TribLIVE

| News

 
Larger text Larger text Smaller text Smaller text | Order Photo Reprints

City to join lawsuit challenging rejection of appraisals during reassessment

Email Newsletters

Click here to sign up for one of our email newsletters.

Daily Photo Galleries

'American Coyotes' Series

Traveling by Jeep, boat and foot, Tribune-Review investigative reporter Carl Prine and photojournalist Justin Merriman covered nearly 2,000 miles over two months along the border with Mexico to report on coyotes — the human traffickers who bring illegal immigrants into the United States. Most are Americans working for money and/or drugs. This series reports how their operations have a major impact on life for residents and the environment along the border — and beyond.

Wednesday, Jan. 23, 2013, 1:52 p.m.
 

Pittsburgh Controller Michael Lamb said he will appear in court Wednesday to join a lawsuit as a plaintiff on behalf of city residents who had certified real estate appraisals rejected by assessment appeals officers.

Various residents across Allegheny County on Jan. 7 sued the county and the Board of Property Assessment Appeals and Review, claiming that hearing officers improperly ignored solid evidence from homeowners appealing the property reassessments that the county performed last year. Specifically, the lawsuit alleges that certified appraisals that homeowners presented as evidence were not properly considered and that homeowners got no explanation why such evidence is not accepted.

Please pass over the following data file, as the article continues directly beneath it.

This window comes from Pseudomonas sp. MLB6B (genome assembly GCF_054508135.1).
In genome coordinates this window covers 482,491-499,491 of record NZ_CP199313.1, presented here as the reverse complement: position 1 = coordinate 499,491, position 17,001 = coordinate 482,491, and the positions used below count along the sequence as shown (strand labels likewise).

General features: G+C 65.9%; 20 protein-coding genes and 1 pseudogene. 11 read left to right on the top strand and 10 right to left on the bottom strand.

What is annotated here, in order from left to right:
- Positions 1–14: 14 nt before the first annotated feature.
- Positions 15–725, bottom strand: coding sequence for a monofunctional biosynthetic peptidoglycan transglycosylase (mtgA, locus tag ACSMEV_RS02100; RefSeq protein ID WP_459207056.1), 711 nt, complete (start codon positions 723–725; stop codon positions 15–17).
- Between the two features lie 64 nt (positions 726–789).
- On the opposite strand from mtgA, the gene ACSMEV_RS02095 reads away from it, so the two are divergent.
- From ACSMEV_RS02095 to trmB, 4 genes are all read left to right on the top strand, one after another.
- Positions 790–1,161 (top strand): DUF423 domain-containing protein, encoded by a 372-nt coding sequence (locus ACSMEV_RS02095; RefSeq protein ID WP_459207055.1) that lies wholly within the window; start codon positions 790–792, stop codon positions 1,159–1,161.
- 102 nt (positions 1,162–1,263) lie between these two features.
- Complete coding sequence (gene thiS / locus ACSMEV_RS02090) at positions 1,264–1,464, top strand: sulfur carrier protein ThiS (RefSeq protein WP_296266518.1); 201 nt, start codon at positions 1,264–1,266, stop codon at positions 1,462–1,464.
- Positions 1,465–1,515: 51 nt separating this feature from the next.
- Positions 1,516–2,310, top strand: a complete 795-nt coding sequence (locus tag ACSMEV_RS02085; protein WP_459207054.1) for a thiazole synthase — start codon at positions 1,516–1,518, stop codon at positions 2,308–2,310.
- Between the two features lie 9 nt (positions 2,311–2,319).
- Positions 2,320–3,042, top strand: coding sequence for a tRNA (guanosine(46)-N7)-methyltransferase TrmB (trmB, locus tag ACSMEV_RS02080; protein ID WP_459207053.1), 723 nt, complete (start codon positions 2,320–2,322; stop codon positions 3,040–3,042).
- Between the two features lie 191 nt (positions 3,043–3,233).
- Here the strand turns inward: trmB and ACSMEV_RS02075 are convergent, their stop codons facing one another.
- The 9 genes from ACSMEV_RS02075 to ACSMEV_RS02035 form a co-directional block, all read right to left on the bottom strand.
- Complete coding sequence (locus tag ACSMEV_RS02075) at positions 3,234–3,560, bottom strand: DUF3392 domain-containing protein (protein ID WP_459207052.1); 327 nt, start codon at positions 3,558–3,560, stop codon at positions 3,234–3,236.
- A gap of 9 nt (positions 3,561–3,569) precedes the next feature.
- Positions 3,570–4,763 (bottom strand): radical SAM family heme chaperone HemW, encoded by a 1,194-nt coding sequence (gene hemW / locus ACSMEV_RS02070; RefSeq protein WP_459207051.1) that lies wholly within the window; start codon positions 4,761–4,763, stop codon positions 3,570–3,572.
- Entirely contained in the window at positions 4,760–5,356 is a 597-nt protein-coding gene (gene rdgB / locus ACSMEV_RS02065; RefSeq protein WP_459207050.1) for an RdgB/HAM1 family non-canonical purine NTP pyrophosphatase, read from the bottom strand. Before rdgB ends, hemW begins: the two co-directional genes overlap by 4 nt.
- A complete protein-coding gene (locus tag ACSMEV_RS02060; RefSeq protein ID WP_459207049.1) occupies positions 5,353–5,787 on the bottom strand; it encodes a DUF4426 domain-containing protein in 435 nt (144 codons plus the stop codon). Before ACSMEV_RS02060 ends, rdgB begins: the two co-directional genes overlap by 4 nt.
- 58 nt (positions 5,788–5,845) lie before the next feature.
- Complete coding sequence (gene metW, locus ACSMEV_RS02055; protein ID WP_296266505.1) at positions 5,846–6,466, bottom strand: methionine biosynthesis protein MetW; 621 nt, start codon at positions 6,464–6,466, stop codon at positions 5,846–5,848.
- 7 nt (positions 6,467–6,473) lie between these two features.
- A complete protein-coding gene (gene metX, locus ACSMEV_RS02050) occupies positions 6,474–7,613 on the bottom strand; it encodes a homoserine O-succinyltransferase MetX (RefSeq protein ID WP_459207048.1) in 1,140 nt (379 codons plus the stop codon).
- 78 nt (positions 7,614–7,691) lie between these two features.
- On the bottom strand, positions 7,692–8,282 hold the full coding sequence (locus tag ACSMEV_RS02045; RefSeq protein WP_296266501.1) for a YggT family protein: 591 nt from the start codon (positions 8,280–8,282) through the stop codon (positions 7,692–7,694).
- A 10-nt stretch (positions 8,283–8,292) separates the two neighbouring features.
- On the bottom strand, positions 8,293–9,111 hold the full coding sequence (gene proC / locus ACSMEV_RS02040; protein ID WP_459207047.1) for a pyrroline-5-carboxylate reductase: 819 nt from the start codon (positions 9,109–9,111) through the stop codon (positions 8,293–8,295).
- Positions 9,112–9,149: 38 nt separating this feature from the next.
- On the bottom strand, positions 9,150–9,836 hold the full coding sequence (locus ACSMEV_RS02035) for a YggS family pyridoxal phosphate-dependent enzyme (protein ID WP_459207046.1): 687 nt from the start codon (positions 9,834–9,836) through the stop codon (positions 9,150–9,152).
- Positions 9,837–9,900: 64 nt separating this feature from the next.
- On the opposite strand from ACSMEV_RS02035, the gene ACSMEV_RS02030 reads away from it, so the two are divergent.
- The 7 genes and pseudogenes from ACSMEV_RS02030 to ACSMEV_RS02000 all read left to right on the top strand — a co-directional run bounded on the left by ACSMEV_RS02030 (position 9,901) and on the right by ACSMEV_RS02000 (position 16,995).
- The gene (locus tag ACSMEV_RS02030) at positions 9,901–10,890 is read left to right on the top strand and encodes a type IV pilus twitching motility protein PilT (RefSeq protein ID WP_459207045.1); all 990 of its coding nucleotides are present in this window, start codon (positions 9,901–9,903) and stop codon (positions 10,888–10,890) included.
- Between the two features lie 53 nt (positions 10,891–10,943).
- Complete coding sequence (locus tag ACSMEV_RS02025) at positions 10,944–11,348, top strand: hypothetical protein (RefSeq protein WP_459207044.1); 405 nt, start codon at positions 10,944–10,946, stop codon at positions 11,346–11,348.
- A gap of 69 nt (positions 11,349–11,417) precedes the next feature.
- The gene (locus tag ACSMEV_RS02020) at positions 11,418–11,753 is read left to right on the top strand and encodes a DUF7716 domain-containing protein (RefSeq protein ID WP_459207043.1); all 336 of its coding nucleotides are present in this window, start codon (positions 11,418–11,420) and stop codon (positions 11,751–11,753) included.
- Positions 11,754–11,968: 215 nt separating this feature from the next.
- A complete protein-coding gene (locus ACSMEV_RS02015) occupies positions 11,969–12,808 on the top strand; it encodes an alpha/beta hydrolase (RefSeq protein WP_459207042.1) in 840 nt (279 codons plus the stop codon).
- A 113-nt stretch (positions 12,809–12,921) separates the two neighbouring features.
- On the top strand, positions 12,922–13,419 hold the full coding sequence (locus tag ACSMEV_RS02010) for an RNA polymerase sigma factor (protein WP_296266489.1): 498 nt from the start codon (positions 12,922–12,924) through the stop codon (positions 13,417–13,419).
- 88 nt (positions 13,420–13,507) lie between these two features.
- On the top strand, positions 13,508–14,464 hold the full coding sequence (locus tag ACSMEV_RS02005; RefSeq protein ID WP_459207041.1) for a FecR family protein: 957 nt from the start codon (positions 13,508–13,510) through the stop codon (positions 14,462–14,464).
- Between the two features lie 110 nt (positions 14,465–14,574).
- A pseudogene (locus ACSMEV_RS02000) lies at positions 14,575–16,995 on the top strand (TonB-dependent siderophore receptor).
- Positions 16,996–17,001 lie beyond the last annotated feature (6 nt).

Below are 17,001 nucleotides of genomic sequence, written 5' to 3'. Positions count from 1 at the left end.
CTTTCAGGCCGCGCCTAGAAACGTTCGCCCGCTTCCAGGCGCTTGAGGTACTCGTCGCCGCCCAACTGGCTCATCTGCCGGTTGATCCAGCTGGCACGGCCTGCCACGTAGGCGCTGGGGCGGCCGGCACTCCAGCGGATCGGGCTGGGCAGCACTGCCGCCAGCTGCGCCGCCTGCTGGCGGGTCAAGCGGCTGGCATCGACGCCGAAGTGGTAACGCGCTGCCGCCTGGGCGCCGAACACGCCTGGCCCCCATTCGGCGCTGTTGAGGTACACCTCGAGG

“It is our sense that the board has arbitrarily rejected certified appraisals,” Lamb said in a prepared statement. “Unlike the property assessment process itself, the appraisals were completed by on the ground appraisers who did thorough appraisals of the properties.”

An attorney for the plaintiffs has said he wants the county to go back through its appeals and correct the cases in which he says the outcome is flawed because the appraisals weren‘t considered.

In February, the controller's office established a program offering free assessment appeal services to Pittsburgh homeowners whose property value is $150,000 or less. The program also offered discount property appraisal services.

City residents with a certified appraisal who feel that it was arbitrarily rejected by the review board can contact the controller's office for a review of their case, Lamb said. Call 412- 255-2054.

Subscribe today! Click here for our subscription offers.

 

 


Show commenting policy

Most-Read Stories

  1. Zimbabwe alleges Murrysville doctor illegally killed lion
  2. Rossi: Looking at the next great Steeler
  3. Steelers swap draft pick for Eagles cornerback
  4. Ability to clog the trenches crucial to Steelers defense
  5. After early criticism, Haley has Steelers offense poised to be even better
  6. Penguins not alone in top-heavy approach to salary cap
  7. EPA diktats: Pushing back
  8. Shell shovels millions into proposed Beaver County plant site
  9. Pirates notebook: New acquisition Happ more than happy to fill spot in rotation
  10. Starting 9: Examining Pirates’ deadline decisions
  11. Steelers notebook: Injuries finally become issue at training camp